Luckily for Karneval, the three main characters we focus on – Yogi, Gareki, and Nai – are all developed and interesting in their own rights. Yogi may be the stand out, in part because of his excellent vocals in both Japanese and English, but also because of his determination not only to do his best as an operative, but also as the man inside Nyanperona, the giant cat mascot he plays when the group performs. Both of these traits cause he and Gareki to butt heads on occasion, possibly simply because Gareki is much less willing to express emotion, while Yogi practically oozes it out of every pore. Despite his cold demeanor, however, Gareki is an interesting, somehow endearing character, whose lack of overt emotional expression is not because he doesn't want to, but rather because he seems afraid to. This makes him a good foil for Nai, who simply radiates innocence. Gareki continually pictures Nai as a small animal, which is one of the better visual gags.
There is a bit of an imbalance between humor and action in the show, with episode seven being more silly than not before things suddenly switch to serious mode in episode eight. (Hats off to Miyanagi for making the weird bandage on Yogi's face important and not just part of the character design.) Deadly serious episodes will flash on random moments of humor, which isn't a bad technique, but isn't always pulled off as well as it might have been. Likewise symbolism is very scattered and uneven, with episode ten's picture-perfect visual reference to Alfred, Lord Tennyson's “The Lady of Shalot” standing out as much more in line with the Metamorphosis reference than some of the standard anime butterflies and their ilk. All of it looks beautiful, however, with bright, saturated colors, fanciful designs, and some very interesting fashions, all animated very attractively.
That latter is the subject of one of the extras included on the set, an analysis of the characters and their outfits with J. Michael Tatum. While not deeply fascinating, it is still pretty interesting, and it certainly is representative of an effort to include new extras. (Plus you can see the face behind the voice, should you be curious.) Other extras are the standard episode commentaries, clean opening and ending, original commercial spots, and trailers.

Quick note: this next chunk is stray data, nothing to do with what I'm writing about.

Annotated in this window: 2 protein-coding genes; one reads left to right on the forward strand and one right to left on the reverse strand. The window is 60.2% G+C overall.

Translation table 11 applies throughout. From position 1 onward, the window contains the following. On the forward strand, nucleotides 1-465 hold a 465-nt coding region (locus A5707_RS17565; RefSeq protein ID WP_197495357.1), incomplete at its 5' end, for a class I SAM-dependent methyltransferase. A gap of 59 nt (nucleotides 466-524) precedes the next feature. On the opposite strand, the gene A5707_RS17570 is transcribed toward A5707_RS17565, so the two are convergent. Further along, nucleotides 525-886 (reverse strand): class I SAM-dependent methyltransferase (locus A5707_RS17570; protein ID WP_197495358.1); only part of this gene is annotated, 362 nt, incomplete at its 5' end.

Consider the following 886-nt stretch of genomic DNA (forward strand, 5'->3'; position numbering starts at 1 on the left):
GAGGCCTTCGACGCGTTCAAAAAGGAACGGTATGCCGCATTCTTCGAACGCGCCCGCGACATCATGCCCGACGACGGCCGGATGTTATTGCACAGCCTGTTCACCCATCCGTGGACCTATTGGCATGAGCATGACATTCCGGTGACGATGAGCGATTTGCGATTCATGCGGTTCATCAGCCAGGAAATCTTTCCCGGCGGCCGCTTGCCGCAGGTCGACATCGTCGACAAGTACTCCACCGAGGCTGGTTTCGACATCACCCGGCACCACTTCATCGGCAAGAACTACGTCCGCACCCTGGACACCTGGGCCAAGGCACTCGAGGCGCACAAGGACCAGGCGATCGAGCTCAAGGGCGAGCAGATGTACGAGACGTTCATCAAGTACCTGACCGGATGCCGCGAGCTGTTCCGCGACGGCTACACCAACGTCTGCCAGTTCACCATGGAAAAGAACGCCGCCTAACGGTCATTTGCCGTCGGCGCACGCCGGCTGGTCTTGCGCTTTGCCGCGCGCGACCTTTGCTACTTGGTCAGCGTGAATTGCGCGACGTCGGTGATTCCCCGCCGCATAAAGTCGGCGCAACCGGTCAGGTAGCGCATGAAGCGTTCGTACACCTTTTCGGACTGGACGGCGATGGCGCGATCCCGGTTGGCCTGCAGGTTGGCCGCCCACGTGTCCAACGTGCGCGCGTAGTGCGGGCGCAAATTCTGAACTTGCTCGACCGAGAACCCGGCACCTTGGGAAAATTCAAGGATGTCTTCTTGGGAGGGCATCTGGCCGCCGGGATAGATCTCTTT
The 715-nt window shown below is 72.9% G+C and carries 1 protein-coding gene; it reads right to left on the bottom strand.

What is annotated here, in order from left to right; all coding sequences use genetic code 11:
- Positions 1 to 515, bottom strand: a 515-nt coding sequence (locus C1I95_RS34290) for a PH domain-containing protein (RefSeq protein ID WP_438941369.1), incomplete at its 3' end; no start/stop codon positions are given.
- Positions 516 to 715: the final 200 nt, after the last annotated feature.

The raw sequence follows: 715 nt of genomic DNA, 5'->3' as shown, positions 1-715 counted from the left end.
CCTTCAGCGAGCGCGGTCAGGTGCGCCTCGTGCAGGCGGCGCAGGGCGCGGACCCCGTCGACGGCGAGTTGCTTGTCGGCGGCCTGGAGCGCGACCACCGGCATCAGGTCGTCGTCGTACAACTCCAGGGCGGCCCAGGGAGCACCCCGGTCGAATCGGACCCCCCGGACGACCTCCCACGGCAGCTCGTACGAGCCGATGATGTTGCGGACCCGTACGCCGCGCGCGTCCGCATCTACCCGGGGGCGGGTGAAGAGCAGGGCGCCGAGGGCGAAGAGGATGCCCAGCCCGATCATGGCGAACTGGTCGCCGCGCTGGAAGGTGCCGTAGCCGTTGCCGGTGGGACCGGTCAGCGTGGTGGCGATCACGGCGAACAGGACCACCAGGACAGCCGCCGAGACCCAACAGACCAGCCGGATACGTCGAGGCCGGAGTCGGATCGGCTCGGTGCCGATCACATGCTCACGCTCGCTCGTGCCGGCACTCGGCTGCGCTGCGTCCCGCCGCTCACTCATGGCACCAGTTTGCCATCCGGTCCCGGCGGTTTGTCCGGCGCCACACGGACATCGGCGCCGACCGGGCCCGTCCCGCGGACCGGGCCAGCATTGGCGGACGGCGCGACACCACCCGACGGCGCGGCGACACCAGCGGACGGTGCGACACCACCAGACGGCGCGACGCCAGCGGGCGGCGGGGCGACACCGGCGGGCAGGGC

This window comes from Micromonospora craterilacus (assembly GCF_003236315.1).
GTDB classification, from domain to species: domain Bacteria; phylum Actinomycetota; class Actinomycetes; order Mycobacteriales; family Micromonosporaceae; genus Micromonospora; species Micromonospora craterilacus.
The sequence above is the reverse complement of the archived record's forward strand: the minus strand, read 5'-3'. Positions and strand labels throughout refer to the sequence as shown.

Karneval is a story with interest and potential that ends too soon. With another season, it would have been possible to take the story to a new place, and possibly to answer some niggling questions about powers, Kuroku, and Nai's genetic make up and empathy skills. But what is present, while it has its issues, is still an interesting trip through a carnivalesque world with good voices in both Japanese and English tracks – sometimes very different voices, but strong nonetheless. It isn't entirely fulfilling, but it's also a bit more than a popcorn show, and definitely worth checking out.
Overall (dub) : B
Overall (sub) : B
Story : B-
Animation : B+
Art : A-
Music : B-
+ Interesting story, strong voices, especially Christopher Bevins' Yogi. Beautiful art, some nice literary references.